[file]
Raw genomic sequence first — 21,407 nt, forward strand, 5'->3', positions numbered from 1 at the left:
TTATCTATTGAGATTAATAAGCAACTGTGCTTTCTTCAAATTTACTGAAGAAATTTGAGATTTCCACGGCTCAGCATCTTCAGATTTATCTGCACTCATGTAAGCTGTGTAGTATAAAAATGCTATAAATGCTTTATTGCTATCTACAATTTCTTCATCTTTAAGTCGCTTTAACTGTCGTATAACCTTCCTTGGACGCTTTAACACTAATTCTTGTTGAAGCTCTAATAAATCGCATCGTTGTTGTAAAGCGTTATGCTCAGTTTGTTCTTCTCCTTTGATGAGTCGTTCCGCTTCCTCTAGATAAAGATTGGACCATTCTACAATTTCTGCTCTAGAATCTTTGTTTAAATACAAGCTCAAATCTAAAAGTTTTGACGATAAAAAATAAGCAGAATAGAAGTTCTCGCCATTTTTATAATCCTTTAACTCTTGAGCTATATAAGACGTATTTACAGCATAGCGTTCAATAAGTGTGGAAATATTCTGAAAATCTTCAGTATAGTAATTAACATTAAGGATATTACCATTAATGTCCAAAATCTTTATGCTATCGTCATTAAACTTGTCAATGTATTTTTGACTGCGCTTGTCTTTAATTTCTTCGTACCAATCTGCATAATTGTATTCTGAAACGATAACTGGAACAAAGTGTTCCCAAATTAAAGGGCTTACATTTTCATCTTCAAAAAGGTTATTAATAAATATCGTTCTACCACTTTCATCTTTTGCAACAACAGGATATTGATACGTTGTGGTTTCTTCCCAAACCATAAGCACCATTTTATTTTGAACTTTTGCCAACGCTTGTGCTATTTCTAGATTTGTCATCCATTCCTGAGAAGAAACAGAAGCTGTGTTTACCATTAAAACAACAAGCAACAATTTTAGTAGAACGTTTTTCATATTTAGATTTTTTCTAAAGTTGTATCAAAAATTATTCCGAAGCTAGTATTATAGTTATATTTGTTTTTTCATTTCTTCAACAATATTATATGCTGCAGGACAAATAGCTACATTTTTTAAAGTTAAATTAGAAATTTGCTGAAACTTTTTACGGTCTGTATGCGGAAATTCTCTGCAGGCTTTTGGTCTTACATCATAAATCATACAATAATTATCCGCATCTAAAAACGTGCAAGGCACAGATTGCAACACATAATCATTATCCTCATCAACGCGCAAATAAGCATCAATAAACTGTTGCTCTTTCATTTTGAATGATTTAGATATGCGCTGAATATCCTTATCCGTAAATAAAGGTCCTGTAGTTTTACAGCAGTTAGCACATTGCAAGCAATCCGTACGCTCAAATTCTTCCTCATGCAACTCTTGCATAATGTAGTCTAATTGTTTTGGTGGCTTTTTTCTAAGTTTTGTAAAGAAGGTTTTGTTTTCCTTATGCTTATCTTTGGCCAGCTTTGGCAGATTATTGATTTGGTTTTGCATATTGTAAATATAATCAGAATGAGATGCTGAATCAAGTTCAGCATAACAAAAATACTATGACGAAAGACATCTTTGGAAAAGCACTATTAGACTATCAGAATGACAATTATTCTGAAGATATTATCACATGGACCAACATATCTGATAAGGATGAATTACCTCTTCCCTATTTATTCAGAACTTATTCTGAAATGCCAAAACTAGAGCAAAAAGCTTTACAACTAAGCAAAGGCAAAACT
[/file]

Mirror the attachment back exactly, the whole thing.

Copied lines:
Raw genomic sequence first — 21,407 nt, forward strand, 5'->3', positions numbered from 1 at the left:
TTATCTATTGAGATTAATAAGCAACTGTGCTTTCTTCAAATTTACTGAAGAAATTTGAGATTTCCACGGCTCAGCATCTTCAGATTTATCTGCACTCATGTAAGCTGTGTAGTATAAAAATGCTATAAATGCTTTATTGCTATCTACAATTTCTTCATCTTTAAGTCGCTTTAACTGTCGTATAACCTTCCTTGGACGCTTTAACACTAATTCTTGTTGAAGCTCTAATAAATCGCATCGTTGTTGTAAAGCGTTATGCTCAGTTTGTTCTTCTCCTTTGATGAGTCGTTCCGCTTCCTCTAGATAAAGATTGGACCATTCTACAATTTCTGCTCTAGAATCTTTGTTTAAATACAAGCTCAAATCTAAAAGTTTTGACGATAAAAAATAAGCAGAATAGAAGTTCTCGCCATTTTTATAATCCTTTAACTCTTGAGCTATATAAGACGTATTTACAGCATAGCGTTCAATAAGTGTGGAAATATTCTGAAAATCTTCAGTATAGTAATTAACATTAAGGATATTACCATTAATGTCCAAAATCTTTATGCTATCGTCATTAAACTTGTCAATGTATTTTTGACTGCGCTTGTCTTTAATTTCTTCGTACCAATCTGCATAATTGTATTCTGAAACGATAACTGGAACAAAGTGTTCCCAAATTAAAGGGCTTACATTTTCATCTTCAAAAAGGTTATTAATAAATATCGTTCTACCACTTTCATCTTTTGCAACAACAGGATATTGATACGTTGTGGTTTCTTCCCAAACCATAAGCACCATTTTATTTTGAACTTTTGCCAACGCTTGTGCTATTTCTAGATTTGTCATCCATTCCTGAGAAGAAACAGAAGCTGTGTTTACCATTAAAACAACAAGCAACAATTTTAGTAGAACGTTTTTCATATTTAGATTTTTTCTAAAGTTGTATCAAAAATTATTCCGAAGCTAGTATTATAGTTATATTTGTTTTTTCATTTCTTCAACAATATTATATGCTGCAGGACAAATAGCTACATTTTTTAAAGTTAAATTAGAAATTTGCTGAAACTTTTTACGGTCTGTATGCGGAAATTCTCTGCAGGCTTTTGGTCTTACATCATAAATCATACAATAATTATCCGCATCTAAAAACGTGCAAGGCACAGATTGCAACACATAATCATTATCCTCATCAACGCGCAAATAAGCATCAATAAACTGTTGCTCTTTCATTTTGAATGATTTAGATATGCGCTGAATATCCTTATCCGTAAATAAAGGTCCTGTAGTTTTACAGCAGTTAGCACATTGCAAGCAATCCGTACGCTCAAATTCTTCCTCATGCAACTCTTGCATAATGTAGTCTAATTGTTTTGGTGGCTTTTTTCTAAGTTTTGTAAAGAAGGTTTTGTTTTCCTTATGCTTATCTTTGGCCAGCTTTGGCAGATTATTGATTTGGTTTTGCATATTGTAAATATAATCAGAATGAGATGCTGAATCAAGTTCAGCATAACAAAAATACTATGACGAAAGACATCTTTGGAAAAGCACTATTAGACTATCAGAATGACAATTATTCTGAAGATATTATCACATGGACCAACATATCTGATAAGGATGAATTACCTCTTCCCTATTTATTCAGAACTTATTCTGAAATGCCAAAACTAGAGCAAAAAGCTTTACAACTAAGCAAAGGCAAAACT